Over the summer, WikiLeaks founder Julian Assange set up an insurance policy of sorts, and it looks as if the United States and its allies could be paying off this particular policy for years to come.
Insurance takes many forms, from the policies purchased by homeowners to a side bet placed at a blackjack table when the dealer is showing an ace. Affordable health insurance, of course, was one of the main issues of the 2010 mid-term election.
Assange, a man whose website routinely releases confidential information, has been dealing in what he calls “history insurance.” His insurance policy is in the form of an encrypted file on PirateBay.org, a Swedish website.
In the event anything happens to Assange, a decryption key will be released, allowing anyone with access to the file to read embarrassing-and potentially harmful-government secrets.
So what does history insurance mean exactly? Assange could be referring to the practice of rewriting or revising events to reflect a certain point of view.
Look, for instance, at the Texas Board of Education and their efforts to tweak the social studies material given to students in their state. Proposed curriculum changes include downplaying the influences of Thomas Jefferson and activist Caesar Chavez .
Assange’s history insurance could ensure that historical facts would be preserved without bias or alteration.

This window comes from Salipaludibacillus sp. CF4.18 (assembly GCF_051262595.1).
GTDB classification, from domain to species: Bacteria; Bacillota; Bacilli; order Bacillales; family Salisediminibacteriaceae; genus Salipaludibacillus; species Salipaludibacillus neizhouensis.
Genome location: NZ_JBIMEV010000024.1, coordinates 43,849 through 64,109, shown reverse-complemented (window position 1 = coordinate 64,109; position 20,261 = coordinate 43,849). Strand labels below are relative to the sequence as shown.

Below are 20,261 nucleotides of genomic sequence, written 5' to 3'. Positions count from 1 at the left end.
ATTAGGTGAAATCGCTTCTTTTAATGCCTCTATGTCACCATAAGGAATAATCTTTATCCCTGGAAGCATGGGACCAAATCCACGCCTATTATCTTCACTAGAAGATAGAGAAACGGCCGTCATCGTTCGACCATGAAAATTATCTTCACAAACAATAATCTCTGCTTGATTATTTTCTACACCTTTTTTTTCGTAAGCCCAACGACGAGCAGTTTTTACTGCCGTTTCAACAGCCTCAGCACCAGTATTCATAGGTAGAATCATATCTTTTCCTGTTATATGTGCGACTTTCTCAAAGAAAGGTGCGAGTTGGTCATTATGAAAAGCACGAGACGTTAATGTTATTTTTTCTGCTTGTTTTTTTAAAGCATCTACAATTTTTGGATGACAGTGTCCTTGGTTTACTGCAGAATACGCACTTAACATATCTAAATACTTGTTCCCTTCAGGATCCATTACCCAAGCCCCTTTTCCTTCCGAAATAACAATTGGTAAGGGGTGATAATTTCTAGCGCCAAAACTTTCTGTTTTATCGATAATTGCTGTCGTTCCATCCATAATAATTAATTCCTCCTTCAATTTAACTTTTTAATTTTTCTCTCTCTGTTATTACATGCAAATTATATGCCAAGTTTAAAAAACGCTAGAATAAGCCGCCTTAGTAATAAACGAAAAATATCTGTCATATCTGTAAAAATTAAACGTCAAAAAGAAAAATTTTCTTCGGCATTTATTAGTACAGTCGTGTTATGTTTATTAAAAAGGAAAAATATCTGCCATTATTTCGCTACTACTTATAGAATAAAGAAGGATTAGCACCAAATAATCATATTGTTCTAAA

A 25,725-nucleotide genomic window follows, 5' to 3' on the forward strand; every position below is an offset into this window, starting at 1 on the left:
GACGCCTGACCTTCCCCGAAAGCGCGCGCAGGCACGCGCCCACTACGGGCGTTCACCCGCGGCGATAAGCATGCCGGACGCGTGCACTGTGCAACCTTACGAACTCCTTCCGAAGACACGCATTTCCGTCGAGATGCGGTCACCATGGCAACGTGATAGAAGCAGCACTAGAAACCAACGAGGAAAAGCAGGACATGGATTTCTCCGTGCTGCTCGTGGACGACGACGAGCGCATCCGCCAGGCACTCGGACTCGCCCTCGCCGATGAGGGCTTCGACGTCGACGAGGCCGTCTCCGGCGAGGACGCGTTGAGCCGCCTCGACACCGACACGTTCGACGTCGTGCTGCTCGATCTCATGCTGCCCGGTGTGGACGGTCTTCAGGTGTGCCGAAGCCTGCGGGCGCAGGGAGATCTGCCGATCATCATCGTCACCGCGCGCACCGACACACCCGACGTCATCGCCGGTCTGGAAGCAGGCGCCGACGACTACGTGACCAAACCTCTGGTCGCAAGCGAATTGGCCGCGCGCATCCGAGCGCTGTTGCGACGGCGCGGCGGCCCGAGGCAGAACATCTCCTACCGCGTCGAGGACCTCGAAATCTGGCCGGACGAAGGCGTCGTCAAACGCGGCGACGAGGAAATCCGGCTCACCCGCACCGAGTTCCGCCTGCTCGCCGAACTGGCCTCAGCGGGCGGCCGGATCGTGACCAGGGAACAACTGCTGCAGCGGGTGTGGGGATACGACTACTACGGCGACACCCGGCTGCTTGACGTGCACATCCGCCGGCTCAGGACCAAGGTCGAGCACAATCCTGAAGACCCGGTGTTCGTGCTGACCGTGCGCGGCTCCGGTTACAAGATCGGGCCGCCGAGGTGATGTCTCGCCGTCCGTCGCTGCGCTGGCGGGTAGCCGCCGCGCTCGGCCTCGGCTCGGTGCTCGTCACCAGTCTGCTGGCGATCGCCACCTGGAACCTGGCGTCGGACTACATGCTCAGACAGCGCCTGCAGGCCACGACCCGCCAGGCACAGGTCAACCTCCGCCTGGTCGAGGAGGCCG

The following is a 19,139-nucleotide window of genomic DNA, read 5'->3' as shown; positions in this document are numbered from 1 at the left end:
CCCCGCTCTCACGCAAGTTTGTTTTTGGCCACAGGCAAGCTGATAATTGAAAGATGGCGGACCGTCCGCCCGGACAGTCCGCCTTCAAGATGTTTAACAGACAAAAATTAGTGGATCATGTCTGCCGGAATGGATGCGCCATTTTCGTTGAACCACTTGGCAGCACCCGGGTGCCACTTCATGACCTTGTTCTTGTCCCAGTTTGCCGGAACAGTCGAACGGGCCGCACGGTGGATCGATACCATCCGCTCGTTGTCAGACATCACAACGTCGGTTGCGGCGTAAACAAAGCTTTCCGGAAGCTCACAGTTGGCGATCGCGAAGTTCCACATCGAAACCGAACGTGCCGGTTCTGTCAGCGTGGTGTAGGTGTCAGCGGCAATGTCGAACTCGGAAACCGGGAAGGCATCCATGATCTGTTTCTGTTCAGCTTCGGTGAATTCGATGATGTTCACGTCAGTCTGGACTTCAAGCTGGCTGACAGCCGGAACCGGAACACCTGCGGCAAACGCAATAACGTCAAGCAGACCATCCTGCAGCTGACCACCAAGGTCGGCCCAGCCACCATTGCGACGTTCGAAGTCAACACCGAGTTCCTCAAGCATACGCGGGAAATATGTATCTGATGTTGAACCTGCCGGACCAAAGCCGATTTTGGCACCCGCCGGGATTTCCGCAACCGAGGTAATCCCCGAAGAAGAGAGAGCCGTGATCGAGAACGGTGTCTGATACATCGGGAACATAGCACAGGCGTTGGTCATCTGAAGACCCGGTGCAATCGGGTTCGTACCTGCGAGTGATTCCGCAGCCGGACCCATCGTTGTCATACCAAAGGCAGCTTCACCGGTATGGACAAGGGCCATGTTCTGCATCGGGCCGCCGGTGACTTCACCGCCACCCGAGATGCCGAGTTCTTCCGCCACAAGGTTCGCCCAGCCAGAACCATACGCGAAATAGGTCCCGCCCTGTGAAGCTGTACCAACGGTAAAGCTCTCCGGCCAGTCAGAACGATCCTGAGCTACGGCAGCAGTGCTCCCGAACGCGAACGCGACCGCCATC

With the release of thousands of confidential government cables, it looks like his history insurance might just pay off sooner than later.
These documents allegedly include communications from Condoleezza Rice and current Secretary of State Hilary Clinton urging U.S. diplomats to gather biometric data and credit card information from many world leaders.
Already facing rape and assault charges, Assange is coming under fire for making these confidential communiqués available for public scrutiny.
But is the Australian-born Assange a dedicated seeker of truth, or just a man who likes to stir the pot to see what he can dredge up?
It is no big secret that the United States government has plenty of secrets, which is one reason why President Johnson signed the Freedom of Information Act (FOIA) into law in 1966. FOIA makes federal records available to the public, except those that are covered by certain exemptions.
It appears that the communiqués released by WikiLeaks are indeed covered by the first FOIA exemption, which says that documents properly classified as secret in the interest of national defense or foreign policy should not be released to the public .
The fifth exemption on the FOIA list covers “A privileged inter-agency or intra-agency memorandum or letter.” That seems to describe the bulk of the 250,000 cables released by WikiLeaks.
It is hard to tell what secrets are encrypted in Assange’s history insurance file. Based on the firestorm created by the release of those cables, though, it should remain locked for the foreseeable future.